Once the descent started running alongside the mountain, rather than going straight down, the view through the forest opened up, and I could see into the valley below. There was a run of several waterfalls along the river’s valley; the waterfalls and the rock they were in looked like it belonged in the Sierra.

At one of the waterfalls, I could just make out two people; I wondered if perhaps it was Dog Bite and Plus One having taken a detour to a good break spot. (Later, they confirmed that it was them, but the “trail” there wasn’t so great, and Dog Bite got his feet wet in both directions going through a bog.)

I kept going downhill, and then crossed a flat meadow, stopping again just before the next uphill. Patches and Slowpoke were there. Patches, who looked absolutely exhausted, confirmed that he’d taken the alternate, rather than going over the Knife Edge, and that he did not find it to be a fun adventure.

The uphill was a slow slog for me, but I (think I) was able to make a better pace by hiking a bit more slowly and consistently, rather than faster, but taking frequent (short) standing breaks.

Dog Bite and Plus One caught up with me, and then I caught up with them when we stopped at a creek for water (and snacks for me). Now a bit late in the afternoon, I briefly considered cooking dinner there, since the campsite we were aiming for did not have water. However, Dog Bite pointed out that there was a creek a mile further (and downhill), and that seemed like a more efficient use of time. So I got just enough water to make it to the creek, and pushed on.

All three of us made a wrong turn at a trail junction just past the creek, taking us off in the direction of a nearby lake, nearly the complete opposite direction the CDT went. I seem to have realized it a bit sooner than they did, based on how far down into the valley I saw them climbing back up towards the trail.

After wrapping around the side of the mountain for a bit, the trail took us through an overgrown section of willows. There’d been plenty of overgrown willows before, but here, they were nearly completely crossing the trail from both sides, and I had to force my way through. (Dog Bite and Plus One had stopped a bit after the willows; Plus One predicted that “Longstride’s not gonna like this”, which was confirmed when I got to the willows and yelled out in annoyance.)

In the middle of the willows, I found a Smartwater bottle on the ground. I called out to see if Dog Bite or Plus One had dropped a bottle; they hadn’t, so I left it where it was. I was already getting cut up by the willows, bending over to pick up a water bottle was only asking for more injury.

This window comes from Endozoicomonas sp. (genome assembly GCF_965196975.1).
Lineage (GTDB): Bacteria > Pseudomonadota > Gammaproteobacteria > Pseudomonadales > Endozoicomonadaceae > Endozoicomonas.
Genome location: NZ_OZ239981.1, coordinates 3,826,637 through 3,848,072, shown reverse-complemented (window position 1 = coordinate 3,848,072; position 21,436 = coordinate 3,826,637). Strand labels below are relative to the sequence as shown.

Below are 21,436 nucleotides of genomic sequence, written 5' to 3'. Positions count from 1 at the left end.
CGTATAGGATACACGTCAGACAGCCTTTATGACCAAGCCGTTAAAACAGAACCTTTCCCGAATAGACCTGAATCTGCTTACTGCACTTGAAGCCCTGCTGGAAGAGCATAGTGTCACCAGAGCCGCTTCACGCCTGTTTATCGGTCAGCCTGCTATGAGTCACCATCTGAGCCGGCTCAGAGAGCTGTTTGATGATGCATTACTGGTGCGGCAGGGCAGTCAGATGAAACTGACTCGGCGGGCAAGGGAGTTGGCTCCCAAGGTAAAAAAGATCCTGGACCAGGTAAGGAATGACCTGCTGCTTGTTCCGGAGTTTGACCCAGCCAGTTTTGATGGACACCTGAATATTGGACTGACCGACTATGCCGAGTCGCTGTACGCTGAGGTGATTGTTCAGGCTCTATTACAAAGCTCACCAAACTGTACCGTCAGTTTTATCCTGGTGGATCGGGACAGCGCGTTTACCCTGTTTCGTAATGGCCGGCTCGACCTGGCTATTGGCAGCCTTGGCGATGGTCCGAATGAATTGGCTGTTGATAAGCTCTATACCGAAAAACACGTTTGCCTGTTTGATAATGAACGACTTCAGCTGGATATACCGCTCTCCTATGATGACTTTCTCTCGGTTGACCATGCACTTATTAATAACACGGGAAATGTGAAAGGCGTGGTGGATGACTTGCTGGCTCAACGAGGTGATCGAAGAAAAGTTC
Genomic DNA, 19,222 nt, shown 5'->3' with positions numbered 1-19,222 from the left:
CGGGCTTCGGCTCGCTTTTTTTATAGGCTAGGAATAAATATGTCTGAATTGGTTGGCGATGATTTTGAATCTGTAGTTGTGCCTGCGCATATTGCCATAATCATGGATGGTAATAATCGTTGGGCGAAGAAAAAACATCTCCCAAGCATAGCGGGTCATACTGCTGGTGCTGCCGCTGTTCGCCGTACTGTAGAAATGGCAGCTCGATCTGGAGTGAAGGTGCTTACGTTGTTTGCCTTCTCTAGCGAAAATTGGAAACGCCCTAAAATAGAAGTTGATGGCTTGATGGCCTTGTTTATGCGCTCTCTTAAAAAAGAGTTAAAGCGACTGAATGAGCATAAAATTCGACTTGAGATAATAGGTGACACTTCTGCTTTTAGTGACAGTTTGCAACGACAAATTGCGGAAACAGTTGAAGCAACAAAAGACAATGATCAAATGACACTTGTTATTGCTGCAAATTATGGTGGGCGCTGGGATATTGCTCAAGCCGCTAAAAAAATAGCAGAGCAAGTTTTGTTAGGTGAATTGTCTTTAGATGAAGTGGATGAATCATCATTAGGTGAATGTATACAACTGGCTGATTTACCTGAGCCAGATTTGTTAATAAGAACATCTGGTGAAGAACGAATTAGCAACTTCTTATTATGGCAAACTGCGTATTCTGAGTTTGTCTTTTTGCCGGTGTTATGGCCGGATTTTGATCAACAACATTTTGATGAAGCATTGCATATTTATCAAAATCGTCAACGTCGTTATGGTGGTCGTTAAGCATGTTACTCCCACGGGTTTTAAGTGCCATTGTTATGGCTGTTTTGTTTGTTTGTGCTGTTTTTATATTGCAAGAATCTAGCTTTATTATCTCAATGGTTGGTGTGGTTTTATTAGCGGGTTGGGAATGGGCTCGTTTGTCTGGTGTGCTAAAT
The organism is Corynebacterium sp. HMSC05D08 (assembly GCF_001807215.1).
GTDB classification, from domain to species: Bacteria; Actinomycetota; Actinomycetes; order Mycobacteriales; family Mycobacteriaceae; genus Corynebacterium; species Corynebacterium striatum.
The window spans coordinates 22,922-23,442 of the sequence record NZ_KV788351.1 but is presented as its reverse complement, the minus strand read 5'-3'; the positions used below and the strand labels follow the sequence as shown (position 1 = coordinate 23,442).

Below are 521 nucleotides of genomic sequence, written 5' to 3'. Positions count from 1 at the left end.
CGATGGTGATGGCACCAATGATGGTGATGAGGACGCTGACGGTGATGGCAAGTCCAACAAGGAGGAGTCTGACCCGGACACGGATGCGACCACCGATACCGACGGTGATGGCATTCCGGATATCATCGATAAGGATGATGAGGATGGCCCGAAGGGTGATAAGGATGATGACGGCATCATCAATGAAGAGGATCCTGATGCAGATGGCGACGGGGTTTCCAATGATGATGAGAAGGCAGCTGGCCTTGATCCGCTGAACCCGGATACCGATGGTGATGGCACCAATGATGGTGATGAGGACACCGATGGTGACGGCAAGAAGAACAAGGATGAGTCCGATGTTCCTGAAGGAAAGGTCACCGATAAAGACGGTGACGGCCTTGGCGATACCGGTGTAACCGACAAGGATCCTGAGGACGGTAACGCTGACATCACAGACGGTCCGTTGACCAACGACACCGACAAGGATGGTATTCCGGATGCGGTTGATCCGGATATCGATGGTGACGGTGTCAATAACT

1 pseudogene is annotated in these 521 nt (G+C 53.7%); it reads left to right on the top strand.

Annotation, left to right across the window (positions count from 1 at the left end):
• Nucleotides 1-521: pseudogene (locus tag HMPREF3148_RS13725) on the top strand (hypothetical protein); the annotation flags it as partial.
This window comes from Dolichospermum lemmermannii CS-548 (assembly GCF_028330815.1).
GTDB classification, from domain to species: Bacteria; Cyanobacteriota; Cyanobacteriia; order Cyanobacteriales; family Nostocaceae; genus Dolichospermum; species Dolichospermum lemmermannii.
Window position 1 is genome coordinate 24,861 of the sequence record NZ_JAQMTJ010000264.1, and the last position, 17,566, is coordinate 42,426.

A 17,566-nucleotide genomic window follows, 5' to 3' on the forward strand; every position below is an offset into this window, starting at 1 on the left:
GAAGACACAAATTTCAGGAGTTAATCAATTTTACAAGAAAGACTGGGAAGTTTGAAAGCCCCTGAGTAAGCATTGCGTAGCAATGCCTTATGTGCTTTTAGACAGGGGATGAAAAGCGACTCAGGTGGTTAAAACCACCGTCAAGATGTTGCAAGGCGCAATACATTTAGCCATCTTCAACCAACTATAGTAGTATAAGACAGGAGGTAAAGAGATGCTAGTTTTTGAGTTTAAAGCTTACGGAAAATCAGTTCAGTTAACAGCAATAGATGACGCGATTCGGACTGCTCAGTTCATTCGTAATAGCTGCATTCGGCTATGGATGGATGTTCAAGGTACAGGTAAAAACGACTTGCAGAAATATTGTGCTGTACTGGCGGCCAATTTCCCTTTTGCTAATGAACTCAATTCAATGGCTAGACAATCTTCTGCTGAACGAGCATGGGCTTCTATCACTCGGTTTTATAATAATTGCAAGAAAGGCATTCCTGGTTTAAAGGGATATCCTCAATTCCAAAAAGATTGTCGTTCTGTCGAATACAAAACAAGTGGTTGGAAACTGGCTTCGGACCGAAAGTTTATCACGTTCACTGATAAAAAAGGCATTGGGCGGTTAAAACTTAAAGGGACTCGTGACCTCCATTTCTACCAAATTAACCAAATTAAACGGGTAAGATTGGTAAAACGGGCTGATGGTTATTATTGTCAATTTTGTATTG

After a few steep ascents and descents through the mountains, the trail cut through a valley with a number of lakes (and more than its share over overgrown willows).

LakesA series of small lakes in a valley.

As the sun dipped behind a distant mountain, I climbed up and over one last hill, and raced down the trail, trying to get to my target before the sun set. I passed a number of very nice, flat, and cleared tent spaces alongside the trail. If it’d still been an hour or more to sunset, I might have considered stopping at one of them, and walking down to the creek and back to get water. But with little daylight left, I couldn’t afford to waste it on unnecessary hiking, so I kept going, all the way to the creek.

Crossing over the creek, I went up the hill a little bit away from the creek and picked out a relatively flat spot for my tent, stopping just a few seconds before sunset. It wasn’t really in an ideal place. Being so close to the creek, it was almost certain I was going to have lots of condensation in my tent come morning. But it didn’t look like there was any other alternative. I didn’t want to go all the way up the hill to the forest, because it didn’t really look like they were going to be any flat areas there.

Well I was filtering water for dinner, I saw an elk a fair distance away. I hoped that would be an isolated incident, and that it or its friends wouldn’t come visit in the night.

SunsetThe sunset reflects off the bottom of clouds.

With the sunset, and it starting to get cold, I decided I didn’t really want to cook dinner now. So instead, I’m having breakfast for dinner: I’m having tomorrow’s breakfast pop tarts now, and tomorrow morning I’ll cook what should have been dinner tonight.

I’m pretty sure I passed everyone else today; I think I saw Slowpoke’s tent in one of the cleared tenting spaces, and I think I saw Patches tent a few miles earlier. I doubted that Dog Bite and Plus One would continue hiking after dark to get to the river.

At 17.2 miles, this was my second-longest day in the San Juans. I can’t really tell if this means I’m getting more acclimated to the elevation, or the mountains are getting easier. I think maybe it’s a combination of both.